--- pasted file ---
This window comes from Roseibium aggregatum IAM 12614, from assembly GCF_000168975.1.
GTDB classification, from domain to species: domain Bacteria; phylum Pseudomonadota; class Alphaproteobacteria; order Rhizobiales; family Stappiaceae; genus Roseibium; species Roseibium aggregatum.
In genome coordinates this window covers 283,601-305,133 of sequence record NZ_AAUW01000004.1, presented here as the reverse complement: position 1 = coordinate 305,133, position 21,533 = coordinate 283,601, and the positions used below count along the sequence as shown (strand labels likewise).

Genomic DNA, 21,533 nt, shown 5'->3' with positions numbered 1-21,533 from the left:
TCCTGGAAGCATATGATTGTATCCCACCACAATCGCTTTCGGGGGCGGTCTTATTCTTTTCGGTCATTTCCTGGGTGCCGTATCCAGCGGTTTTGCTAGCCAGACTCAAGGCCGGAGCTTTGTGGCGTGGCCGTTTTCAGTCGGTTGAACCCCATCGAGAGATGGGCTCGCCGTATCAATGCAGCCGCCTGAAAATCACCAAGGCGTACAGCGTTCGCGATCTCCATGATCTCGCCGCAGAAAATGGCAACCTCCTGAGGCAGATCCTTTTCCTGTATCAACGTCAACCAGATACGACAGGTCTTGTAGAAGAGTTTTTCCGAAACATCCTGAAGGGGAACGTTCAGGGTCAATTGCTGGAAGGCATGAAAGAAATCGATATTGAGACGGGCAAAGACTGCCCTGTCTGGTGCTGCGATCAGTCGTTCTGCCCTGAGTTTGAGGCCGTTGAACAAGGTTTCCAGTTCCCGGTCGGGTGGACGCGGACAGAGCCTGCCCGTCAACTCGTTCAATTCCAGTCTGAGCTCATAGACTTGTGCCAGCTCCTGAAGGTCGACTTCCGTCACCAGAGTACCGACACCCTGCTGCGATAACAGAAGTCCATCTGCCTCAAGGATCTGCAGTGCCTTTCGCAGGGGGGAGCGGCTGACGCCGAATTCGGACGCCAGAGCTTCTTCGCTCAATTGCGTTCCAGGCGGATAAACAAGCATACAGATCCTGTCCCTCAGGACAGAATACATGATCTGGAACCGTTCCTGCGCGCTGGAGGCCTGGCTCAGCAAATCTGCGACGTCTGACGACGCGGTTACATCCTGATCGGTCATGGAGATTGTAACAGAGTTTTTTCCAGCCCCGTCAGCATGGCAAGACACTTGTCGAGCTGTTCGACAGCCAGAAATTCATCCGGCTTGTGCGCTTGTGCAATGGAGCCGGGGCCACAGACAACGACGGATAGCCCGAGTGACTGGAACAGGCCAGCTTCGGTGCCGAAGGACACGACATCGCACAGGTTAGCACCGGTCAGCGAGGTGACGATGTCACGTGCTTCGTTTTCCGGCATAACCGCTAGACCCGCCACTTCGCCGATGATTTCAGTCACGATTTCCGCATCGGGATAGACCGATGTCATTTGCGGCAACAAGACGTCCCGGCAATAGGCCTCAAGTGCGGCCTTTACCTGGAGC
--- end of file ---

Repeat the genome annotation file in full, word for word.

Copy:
This window comes from Roseibium aggregatum IAM 12614, from assembly GCF_000168975.1.
GTDB classification, from domain to species: domain Bacteria; phylum Pseudomonadota; class Alphaproteobacteria; order Rhizobiales; family Stappiaceae; genus Roseibium; species Roseibium aggregatum.
In genome coordinates this window covers 283,601-305,133 of sequence record NZ_AAUW01000004.1, presented here as the reverse complement: position 1 = coordinate 305,133, position 21,533 = coordinate 283,601, and the positions used below count along the sequence as shown (strand labels likewise).

Genomic DNA, 21,533 nt, shown 5'->3' with positions numbered 1-21,533 from the left:
TCCTGGAAGCATATGATTGTATCCCACCACAATCGCTTTCGGGGGCGGTCTTATTCTTTTCGGTCATTTCCTGGGTGCCGTATCCAGCGGTTTTGCTAGCCAGACTCAAGGCCGGAGCTTTGTGGCGTGGCCGTTTTCAGTCGGTTGAACCCCATCGAGAGATGGGCTCGCCGTATCAATGCAGCCGCCTGAAAATCACCAAGGCGTACAGCGTTCGCGATCTCCATGATCTCGCCGCAGAAAATGGCAACCTCCTGAGGCAGATCCTTTTCCTGTATCAACGTCAACCAGATACGACAGGTCTTGTAGAAGAGTTTTTCCGAAACATCCTGAAGGGGAACGTTCAGGGTCAATTGCTGGAAGGCATGAAAGAAATCGATATTGAGACGGGCAAAGACTGCCCTGTCTGGTGCTGCGATCAGTCGTTCTGCCCTGAGTTTGAGGCCGTTGAACAAGGTTTCCAGTTCCCGGTCGGGTGGACGCGGACAGAGCCTGCCCGTCAACTCGTTCAATTCCAGTCTGAGCTCATAGACTTGTGCCAGCTCCTGAAGGTCGACTTCCGTCACCAGAGTACCGACACCCTGCTGCGATAACAGAAGTCCATCTGCCTCAAGGATCTGCAGTGCCTTTCGCAGGGGGGAGCGGCTGACGCCGAATTCGGACGCCAGAGCTTCTTCGCTCAATTGCGTTCCAGGCGGATAAACAAGCATACAGATCCTGTCCCTCAGGACAGAATACATGATCTGGAACCGTTCCTGCGCGCTGGAGGCCTGGCTCAGCAAATCTGCGACGTCTGACGACGCGGTTACATCCTGATCGGTCATGGAGATTGTAACAGAGTTTTTTCCAGCCCCGTCAGCATGGCAAGACACTTGTCGAGCTGTTCGACAGCCAGAAATTCATCCGGCTTGTGCGCTTGTGCAATGGAGCCGGGGCCACAGACAACGACGGATAGCCCGAGTGACTGGAACAGGCCAGCTTCGGTGCCGAAGGACACGACATCGCACAGGTTAGCACCGGTCAGCGAGGTGACGATGTCACGTGCTTCGTTTTCCGGCATAACCGCTAGACCCGCCACTTCGCCGATGATTTCAGTCACGATTTCCGCATCGGGATAGACCGATGTCATTTGCGGCAACAAGACGTCCCGGCAATAGGCCTCAAGTGCGGCCTTTACCTGGAGC